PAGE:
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Texas Abortion Providers Fear They May Not Survive New Regulations

Photo: ALL PHOTOS BY CALLIE RICHMOND, License: N/A

ALL PHOTOS BY CALLIE RICHMOND

Dr. Lester Minto at his clinic in Harlingen, which provides preventative care as well as abortions

Photo: , License: N/A

Protestors outside of Reproductive Services of Harlingen


Those travel times could double, as some women, unable to stay overnight in the city, may actually be forced to make up to four visits to San Antonio. Aside from the state-mandated ultrasound women must undergo 24 hours prior to the abortion procedure as per a controversial 2011 state law (which drops to two hours’ wait time if the woman lives more than 100 miles away from the nearest abortion provider), the bill forces women to physically return to the doctor’s office for their second dose of abortion medication—a rule major health groups argue is outdated and harmful to women. American Congress of Obstetricians and Gynocologists-Texas write the stipulation, “increases the risk of [the woman] not being able to return—this increases the chance for hemorrhage, blood transfusion and emergent D&C [uterine tissue scraping].” The Texas Medical Association came down on this part of the omnibus bill as well, writing it would set, “a dangerous precedent” for legislating the practice of medicine. A final follow-up visit is required not more than 14 days after the drug is administered or used, bringing the potential number of visits to four.

While public transit is available, albeit not highly connected, to Valley residents, connectivity in smaller communities and to colonias is, “sparse to non-existent,” a 2012 national transportation non-profit analysis reported.

Atop the weak transit network, transportation costs aren’t easy to come by for Valley women, who are among some of the poorest not only in the state but the country. According to U.S. Census Bureau figures, the area is one of the most impoverished nationwide, with a median family income of about $32,000 and 35 percent of households living below the federal poverty line.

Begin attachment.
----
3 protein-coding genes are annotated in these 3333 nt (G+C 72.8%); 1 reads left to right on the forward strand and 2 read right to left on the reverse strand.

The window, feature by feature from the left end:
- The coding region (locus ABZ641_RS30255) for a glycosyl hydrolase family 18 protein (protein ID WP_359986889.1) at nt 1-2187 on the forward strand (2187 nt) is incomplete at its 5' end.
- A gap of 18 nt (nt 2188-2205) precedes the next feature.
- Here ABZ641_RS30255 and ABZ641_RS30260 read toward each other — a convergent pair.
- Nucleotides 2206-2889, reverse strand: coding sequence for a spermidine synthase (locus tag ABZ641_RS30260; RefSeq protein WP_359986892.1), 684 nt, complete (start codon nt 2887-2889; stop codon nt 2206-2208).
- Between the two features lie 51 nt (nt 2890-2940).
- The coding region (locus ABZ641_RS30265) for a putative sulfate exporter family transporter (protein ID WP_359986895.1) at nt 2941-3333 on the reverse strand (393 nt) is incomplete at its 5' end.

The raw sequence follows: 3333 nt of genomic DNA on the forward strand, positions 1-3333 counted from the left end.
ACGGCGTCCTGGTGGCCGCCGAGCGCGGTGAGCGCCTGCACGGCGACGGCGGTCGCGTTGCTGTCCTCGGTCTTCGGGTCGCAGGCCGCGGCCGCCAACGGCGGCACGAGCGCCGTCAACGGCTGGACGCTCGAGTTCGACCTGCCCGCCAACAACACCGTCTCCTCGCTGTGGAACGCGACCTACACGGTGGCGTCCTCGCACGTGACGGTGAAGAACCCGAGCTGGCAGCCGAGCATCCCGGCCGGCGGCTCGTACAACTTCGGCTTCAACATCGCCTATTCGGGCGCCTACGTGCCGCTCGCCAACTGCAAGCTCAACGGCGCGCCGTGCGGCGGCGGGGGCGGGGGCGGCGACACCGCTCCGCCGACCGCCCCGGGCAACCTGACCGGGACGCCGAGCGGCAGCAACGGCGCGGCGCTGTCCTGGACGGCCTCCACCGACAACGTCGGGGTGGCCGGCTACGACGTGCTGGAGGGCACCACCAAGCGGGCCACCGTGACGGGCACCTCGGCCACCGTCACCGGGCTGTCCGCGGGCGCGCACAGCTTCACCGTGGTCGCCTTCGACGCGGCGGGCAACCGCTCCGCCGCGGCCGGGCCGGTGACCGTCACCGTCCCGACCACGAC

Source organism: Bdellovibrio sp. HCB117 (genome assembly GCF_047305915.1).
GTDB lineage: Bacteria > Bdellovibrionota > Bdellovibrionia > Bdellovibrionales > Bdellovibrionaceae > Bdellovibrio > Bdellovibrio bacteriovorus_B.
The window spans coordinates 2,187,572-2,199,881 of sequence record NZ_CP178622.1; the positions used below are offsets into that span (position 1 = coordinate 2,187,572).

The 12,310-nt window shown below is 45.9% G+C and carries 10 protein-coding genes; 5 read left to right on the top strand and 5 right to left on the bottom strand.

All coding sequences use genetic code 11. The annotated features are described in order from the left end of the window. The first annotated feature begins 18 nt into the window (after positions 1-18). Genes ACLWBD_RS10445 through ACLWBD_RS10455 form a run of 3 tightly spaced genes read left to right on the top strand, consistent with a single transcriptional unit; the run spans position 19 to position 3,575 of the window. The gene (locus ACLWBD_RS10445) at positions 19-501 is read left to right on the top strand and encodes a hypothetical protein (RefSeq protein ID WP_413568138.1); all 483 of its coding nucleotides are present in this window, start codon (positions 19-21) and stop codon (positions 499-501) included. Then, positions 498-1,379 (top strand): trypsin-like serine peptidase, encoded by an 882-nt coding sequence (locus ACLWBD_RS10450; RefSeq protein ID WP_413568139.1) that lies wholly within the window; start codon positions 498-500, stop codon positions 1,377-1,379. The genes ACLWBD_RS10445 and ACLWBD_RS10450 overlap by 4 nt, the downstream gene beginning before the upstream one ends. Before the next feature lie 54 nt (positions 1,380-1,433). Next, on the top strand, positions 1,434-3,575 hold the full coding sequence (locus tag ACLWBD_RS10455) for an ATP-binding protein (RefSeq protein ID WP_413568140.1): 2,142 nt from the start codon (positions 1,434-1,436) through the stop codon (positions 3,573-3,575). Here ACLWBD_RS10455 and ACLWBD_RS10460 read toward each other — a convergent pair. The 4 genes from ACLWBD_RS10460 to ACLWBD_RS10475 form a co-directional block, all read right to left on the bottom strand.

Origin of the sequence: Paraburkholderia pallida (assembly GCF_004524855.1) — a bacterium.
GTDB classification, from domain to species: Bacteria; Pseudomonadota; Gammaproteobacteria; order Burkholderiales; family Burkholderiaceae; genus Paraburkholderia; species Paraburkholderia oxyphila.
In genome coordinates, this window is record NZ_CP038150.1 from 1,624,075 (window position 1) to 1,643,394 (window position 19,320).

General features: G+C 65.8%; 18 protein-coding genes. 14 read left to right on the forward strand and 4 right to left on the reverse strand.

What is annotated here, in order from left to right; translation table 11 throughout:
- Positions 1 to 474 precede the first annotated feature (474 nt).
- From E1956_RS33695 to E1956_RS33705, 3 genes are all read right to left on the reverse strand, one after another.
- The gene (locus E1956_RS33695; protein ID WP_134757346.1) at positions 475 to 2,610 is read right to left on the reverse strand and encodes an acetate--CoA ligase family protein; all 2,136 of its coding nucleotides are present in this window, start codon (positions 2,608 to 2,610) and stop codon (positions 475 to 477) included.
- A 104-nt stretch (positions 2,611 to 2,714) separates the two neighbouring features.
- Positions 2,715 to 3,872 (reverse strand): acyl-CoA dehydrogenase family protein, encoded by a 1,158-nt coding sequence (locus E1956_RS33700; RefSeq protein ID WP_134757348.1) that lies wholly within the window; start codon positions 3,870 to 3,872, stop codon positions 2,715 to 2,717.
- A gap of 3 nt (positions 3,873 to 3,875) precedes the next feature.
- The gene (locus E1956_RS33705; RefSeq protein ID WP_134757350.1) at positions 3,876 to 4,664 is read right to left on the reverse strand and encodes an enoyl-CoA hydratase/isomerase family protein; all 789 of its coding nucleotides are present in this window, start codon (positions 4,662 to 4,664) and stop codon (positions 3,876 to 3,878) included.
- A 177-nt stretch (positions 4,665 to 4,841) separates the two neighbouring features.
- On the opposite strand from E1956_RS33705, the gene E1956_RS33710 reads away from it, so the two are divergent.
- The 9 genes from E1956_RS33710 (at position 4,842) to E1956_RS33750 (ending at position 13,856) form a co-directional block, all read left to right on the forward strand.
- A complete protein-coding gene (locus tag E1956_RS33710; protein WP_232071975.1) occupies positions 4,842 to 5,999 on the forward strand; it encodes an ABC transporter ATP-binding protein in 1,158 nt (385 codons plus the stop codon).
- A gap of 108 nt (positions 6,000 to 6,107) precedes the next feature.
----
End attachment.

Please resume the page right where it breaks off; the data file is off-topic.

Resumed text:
“Overwhelmingly, this bill hurts low-income women,” declared Rodriguez, who says her organization is in the process of examining a new business model to determine if the Fund can also subsidize those transportation costs. “Women of means even before Roe v. Wade always had the option to go where it’s easier or where it’s legal, but the people that this really hurts will be the ones who don’t have things like extra money, paid time off or health benefits. And that’s cruel and unfair.”

While anti-choice lawmakers and activists often construct a false profile of an irresponsible party girl as the face of abortion-seeking women, the majority of women obtaining abortion are in their 20s and are mothers. According to Guttmacher, six in 10 U.S. women receiving an abortion already have a child and more than three in 10 have two or more children. Three-fourths of these women say the reason they abort is because they cannot afford a child.

The clients Rodriguez hears from fit this profile. “Most people that call us in San Antonio and farther south are already parents and cite financial instability as the reason for needing to get an abortion,” she says. “The women we talk to are ones that ask themselves if they could possibly put off buying groceries for the next few weeks so they can afford an abortion.”

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